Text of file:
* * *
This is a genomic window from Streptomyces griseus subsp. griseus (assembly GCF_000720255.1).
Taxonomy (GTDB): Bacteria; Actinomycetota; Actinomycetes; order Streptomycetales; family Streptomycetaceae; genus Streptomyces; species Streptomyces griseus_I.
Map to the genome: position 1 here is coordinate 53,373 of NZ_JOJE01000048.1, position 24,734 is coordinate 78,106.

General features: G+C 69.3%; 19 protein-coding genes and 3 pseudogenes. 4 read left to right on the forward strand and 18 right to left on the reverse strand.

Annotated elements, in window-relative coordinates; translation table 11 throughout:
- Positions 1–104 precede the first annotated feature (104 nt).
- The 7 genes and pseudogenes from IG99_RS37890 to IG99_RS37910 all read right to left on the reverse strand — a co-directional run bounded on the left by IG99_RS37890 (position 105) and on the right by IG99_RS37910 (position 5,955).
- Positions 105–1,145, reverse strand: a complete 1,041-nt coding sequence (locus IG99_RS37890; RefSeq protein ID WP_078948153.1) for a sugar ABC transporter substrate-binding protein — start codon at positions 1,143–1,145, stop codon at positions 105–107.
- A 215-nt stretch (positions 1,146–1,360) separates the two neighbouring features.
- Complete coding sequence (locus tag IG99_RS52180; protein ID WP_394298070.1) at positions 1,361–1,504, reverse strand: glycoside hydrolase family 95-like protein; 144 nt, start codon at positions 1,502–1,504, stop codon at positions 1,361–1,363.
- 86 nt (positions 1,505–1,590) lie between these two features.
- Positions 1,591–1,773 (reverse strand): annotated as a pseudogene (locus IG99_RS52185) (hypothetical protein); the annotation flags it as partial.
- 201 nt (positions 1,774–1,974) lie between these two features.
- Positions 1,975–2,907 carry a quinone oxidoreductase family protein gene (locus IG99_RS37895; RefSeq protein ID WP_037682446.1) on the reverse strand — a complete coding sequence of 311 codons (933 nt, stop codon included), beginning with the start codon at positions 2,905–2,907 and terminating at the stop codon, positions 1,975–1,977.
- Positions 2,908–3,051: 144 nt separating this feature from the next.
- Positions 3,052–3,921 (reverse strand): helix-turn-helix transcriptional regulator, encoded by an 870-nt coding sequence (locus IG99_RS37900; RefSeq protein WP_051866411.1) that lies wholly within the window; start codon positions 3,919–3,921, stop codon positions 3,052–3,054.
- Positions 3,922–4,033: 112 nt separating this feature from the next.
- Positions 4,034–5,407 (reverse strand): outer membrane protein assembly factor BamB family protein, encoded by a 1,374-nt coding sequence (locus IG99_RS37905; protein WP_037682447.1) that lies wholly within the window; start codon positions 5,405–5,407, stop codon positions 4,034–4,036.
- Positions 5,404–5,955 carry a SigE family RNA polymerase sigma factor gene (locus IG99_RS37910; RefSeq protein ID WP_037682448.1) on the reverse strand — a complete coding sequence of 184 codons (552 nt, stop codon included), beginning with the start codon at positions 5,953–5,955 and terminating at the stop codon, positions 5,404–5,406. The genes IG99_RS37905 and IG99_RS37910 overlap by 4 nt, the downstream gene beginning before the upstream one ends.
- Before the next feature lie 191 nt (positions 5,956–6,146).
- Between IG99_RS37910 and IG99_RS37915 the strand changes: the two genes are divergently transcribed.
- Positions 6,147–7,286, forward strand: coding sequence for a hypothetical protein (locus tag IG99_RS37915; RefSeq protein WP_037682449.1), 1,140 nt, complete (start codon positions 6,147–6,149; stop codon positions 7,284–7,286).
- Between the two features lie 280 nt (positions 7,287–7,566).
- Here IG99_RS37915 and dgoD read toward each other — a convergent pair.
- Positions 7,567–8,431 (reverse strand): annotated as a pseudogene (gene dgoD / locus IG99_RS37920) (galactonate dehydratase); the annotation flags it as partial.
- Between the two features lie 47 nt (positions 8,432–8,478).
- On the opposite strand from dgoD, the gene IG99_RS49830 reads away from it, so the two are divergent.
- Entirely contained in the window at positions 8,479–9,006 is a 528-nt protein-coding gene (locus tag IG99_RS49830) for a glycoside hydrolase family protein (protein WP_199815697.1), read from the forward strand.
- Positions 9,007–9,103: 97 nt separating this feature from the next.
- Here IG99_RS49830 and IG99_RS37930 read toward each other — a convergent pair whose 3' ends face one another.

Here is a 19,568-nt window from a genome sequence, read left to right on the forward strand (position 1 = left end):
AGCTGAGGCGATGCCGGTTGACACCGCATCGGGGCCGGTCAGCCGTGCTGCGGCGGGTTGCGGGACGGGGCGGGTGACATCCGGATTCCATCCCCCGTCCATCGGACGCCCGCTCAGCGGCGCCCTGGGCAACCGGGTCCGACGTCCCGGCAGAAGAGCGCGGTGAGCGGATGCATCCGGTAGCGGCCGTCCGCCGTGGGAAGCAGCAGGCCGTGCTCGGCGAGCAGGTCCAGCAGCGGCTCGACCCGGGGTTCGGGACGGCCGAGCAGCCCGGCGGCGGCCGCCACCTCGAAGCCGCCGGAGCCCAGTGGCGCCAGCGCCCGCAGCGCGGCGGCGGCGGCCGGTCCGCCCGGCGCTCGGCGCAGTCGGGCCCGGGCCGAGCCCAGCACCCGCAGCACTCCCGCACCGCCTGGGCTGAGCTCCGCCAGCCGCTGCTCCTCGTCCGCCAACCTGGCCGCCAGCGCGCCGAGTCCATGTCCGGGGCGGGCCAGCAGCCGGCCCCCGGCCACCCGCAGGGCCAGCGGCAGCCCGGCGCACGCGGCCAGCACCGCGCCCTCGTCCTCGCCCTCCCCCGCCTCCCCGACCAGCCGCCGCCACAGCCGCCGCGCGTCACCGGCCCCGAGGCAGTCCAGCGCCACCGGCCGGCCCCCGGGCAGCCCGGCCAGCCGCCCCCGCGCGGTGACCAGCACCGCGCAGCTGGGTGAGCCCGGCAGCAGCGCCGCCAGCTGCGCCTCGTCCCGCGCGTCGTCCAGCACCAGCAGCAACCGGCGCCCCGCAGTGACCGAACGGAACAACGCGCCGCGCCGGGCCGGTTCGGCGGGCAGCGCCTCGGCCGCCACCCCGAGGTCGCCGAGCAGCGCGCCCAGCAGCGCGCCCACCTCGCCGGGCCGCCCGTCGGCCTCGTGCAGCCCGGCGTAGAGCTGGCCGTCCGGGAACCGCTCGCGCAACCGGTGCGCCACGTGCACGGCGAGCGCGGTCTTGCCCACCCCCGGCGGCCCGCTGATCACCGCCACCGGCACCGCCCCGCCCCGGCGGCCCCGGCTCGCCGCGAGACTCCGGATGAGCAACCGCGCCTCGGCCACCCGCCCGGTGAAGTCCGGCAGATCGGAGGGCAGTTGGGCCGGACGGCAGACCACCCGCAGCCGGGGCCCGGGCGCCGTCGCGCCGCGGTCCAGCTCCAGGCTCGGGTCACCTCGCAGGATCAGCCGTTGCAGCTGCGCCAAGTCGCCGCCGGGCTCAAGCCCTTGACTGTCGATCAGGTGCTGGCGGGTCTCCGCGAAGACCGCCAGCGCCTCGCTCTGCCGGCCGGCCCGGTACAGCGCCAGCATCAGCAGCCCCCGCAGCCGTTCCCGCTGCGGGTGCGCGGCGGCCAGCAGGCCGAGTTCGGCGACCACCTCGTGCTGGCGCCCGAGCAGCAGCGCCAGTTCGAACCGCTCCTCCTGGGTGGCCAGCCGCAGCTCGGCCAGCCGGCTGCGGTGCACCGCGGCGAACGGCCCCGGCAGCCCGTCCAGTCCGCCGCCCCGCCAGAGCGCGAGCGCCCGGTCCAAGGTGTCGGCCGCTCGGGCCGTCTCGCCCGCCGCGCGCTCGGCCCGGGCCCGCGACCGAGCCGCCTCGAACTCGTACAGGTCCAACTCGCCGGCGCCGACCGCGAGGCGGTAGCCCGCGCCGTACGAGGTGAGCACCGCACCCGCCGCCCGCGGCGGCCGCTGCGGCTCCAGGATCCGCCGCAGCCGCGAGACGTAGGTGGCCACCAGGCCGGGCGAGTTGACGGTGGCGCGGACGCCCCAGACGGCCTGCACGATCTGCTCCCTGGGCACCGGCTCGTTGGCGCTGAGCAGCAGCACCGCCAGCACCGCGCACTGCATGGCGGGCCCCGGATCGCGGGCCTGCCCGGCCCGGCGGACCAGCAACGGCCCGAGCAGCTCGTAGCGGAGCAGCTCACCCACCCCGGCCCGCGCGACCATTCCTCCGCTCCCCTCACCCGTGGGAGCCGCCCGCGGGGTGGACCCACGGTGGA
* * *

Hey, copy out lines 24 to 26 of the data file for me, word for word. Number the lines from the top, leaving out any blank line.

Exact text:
- Here IG99_RS37915 and dgoD read toward each other — a convergent pair.
- Positions 7,567–8,431 (reverse strand): annotated as a pseudogene (gene dgoD / locus IG99_RS37920) (galactonate dehydratase); the annotation flags it as partial.
- Between the two features lie 47 nt (positions 8,432–8,478).